Central Asian terror crosses borders

Zhang Wenwei

A suicide bomber attacked the Chinese embassy in the Kyrgyz capital Bishkek last Tuesday using a car, killing himself and injuring three local employees. The State Committee for National Security of Kyrgyzstan described the incident as a terrorist attack and initiated a criminal investigation. Central Asia has seen a number of terrorist attacks in recent years, and Kyrgyzstan is on the front line of anti-terrorism operations. China’s interests in Central Asia have been increasingly threatened, and thus the Chinese government should strengthen its capability to guard its interests abroad.
With the relocation of international terrorism and the infiltration of exterior terrorist groups, the “three evil forces” of extremism, terrorism, and seperatism have become more rampant in Central Asia. About 2,500 to 4,500 young people from ex-Soviet Union regions are reported to have been recruited to the Islamic State (IS) to fight in Iraq and Syria in recent years.
Since 2015, many IS fighters have returned to Central Asia and colluded with local terrorists. The situation in Afghanistan has deteriorated since last year. The Taliban, together with other armed groups, seized a number of administrative centers in northern Afghanistan, and some militants have sneaked deep into Central Asia, and are responsible for several terrorist attacks there.
Earlier this year, an armed group attacked a Turkmen border post and trespassed across the borderline to plunder. Nearly 30 terrorists attacked two gun shops and an army unit in northwestern Kazakhstan’s city of Aktobe in June, resulting in civilian and military casualties. A police station and a security service office in Kazakhstan’s largest city Almaty were attacked in July, causing several deaths. A number of terrorist attacks have been detected and prevented by force departments.
The bombing at the Chinese embassy reflects the fragile security situation in Kyrgyzstan. The country saw two unexpected regime changes in 2005 and 2010, and the political situation in Bishkek is particularly unstable, perplexed by the global financial crisis and economic downturn. In fact, Kyrgyzstan’s security departments, for a long time, have not stretched themselves to prevent and fight against terrorism.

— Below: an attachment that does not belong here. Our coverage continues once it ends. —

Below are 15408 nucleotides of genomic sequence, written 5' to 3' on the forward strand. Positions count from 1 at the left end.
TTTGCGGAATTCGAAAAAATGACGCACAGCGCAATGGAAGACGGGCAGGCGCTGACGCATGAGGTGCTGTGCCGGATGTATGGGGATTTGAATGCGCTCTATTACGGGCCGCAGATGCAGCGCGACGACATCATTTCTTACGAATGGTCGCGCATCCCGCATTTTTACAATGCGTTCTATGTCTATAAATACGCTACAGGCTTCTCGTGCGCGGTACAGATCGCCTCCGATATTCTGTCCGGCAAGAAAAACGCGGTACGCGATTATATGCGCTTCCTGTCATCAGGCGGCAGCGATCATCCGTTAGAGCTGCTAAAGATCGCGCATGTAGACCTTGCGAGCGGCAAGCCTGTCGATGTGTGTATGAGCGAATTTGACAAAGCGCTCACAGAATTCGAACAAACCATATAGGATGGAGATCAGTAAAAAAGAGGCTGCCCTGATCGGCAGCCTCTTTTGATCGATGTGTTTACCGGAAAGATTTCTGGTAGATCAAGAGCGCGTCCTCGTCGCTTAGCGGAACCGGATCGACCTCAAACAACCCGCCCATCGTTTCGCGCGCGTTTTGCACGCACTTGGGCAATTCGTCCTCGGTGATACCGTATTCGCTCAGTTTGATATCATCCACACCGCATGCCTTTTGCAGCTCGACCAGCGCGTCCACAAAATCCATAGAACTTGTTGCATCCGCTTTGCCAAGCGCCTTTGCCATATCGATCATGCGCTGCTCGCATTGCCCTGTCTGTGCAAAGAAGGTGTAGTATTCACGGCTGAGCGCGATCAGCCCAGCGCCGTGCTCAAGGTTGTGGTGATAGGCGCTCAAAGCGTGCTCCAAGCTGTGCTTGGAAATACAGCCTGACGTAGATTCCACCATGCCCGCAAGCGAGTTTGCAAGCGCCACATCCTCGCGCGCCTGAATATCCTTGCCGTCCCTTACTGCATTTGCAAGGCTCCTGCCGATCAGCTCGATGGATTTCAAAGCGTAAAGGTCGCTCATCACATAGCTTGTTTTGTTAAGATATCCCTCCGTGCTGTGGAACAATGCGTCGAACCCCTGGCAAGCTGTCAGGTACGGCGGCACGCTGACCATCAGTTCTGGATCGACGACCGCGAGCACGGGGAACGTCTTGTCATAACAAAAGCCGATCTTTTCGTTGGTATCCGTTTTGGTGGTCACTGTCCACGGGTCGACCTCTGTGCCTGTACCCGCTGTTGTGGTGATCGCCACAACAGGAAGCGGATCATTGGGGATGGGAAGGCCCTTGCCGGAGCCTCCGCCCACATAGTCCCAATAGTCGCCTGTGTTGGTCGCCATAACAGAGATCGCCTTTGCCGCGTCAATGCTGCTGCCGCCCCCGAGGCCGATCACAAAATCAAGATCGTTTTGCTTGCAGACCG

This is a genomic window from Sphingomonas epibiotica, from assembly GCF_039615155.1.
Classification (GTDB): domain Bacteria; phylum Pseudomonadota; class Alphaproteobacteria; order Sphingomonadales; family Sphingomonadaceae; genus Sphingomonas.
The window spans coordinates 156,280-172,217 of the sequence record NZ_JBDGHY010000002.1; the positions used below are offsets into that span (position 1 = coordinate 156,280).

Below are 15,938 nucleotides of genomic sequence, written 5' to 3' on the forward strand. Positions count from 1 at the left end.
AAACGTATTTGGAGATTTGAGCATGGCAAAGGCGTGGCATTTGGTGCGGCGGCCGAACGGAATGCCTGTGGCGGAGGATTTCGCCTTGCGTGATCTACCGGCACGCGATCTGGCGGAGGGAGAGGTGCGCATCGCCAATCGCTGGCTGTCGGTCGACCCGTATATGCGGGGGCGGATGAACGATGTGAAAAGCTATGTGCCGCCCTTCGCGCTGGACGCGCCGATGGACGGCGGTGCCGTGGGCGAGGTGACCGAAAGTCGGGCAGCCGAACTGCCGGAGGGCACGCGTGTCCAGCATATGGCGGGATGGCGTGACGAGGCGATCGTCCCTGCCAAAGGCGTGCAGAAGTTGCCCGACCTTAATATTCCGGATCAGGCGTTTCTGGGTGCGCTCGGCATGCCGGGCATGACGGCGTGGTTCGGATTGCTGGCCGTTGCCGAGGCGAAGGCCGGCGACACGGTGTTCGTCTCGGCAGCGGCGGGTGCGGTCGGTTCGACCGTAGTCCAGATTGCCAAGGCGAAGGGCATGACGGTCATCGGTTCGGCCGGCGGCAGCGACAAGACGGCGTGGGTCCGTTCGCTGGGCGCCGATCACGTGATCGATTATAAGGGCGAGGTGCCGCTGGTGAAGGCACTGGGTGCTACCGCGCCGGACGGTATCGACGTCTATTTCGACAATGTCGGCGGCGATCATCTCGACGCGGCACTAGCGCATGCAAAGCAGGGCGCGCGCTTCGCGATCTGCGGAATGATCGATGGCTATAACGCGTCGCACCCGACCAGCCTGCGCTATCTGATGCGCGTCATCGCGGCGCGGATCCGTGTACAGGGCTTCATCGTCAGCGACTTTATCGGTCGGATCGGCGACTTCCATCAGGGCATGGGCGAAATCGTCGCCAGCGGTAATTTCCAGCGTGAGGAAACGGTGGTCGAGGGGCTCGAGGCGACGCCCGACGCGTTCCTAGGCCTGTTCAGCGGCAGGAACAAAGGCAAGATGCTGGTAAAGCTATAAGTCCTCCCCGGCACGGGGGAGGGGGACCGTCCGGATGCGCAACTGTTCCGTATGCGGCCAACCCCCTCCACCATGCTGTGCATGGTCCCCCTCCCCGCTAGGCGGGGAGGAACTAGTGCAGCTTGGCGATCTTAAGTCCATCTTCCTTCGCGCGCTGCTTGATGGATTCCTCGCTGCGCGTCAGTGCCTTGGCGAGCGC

As a result, Hizb ut-Tahrir and other extremist religious groups are rampant in Kyrgyzstan. Terrorist attacks targeted at China have taken place in Kyrgyzstan several times. In 2002, Wang Jianping, a Chinese diplomat in Kyrgyzstan, was shot dead by East Turkestan terrorists at the city center of Bishkek. In 2003, East Turkestan terrorists shot 18 Chinese civilians to death and burnt their bodies in Kyrgyzstan. The blast at the Chinese embassy this time is another evil terrorist attack against China.
As a neighbor to Central Asia, China should be more capable of handling security threats in the Central Asian countries. With a higher degree of opening-up, China, in recent years, has invested an increasing number of projects in Central Asia, and more Chinese citizens travel to Central Asian countries for study and work. Chinese employees and institutions are thus more prone to be targeted by terrorists, who attempt to cause a sensation and to realize their political aims.
Terrorism exerts tremendous influences on the international situation, and no country can wall itself off from it. At present, Russia and Kazakhstan have explicitly claimed that they will strengthen anti-terrorism cooperation. Russian Foreign Ministry spokesperson Maria Zakharova “strongly and unequivocally” condemned the blast at the Chinese embassy and stressed the need for anti-terrorism cooperation.
The Kazakh Foreign Ministry sharply criticized the bombing and pledged support for Kyrgyzstan in the investigation over the incident. Central Asia has a complicated security situation, and exterior terrorist groups are intensifying their efforts to infiltrate their influences there. Given this situation, China should strengthen cooperation with other regional countries, and take full advantage of the Shanghai Cooperation Organization to fight against all forms of terrorism and thus ensure security and stability in the region.

—Courtesy: GT
[The author is a PhD candidate at the Institute of Russian, Eastern European and Central Asian Studies, Chinese Academy of Social Sciences. opinion@globaltimes.com.cn]

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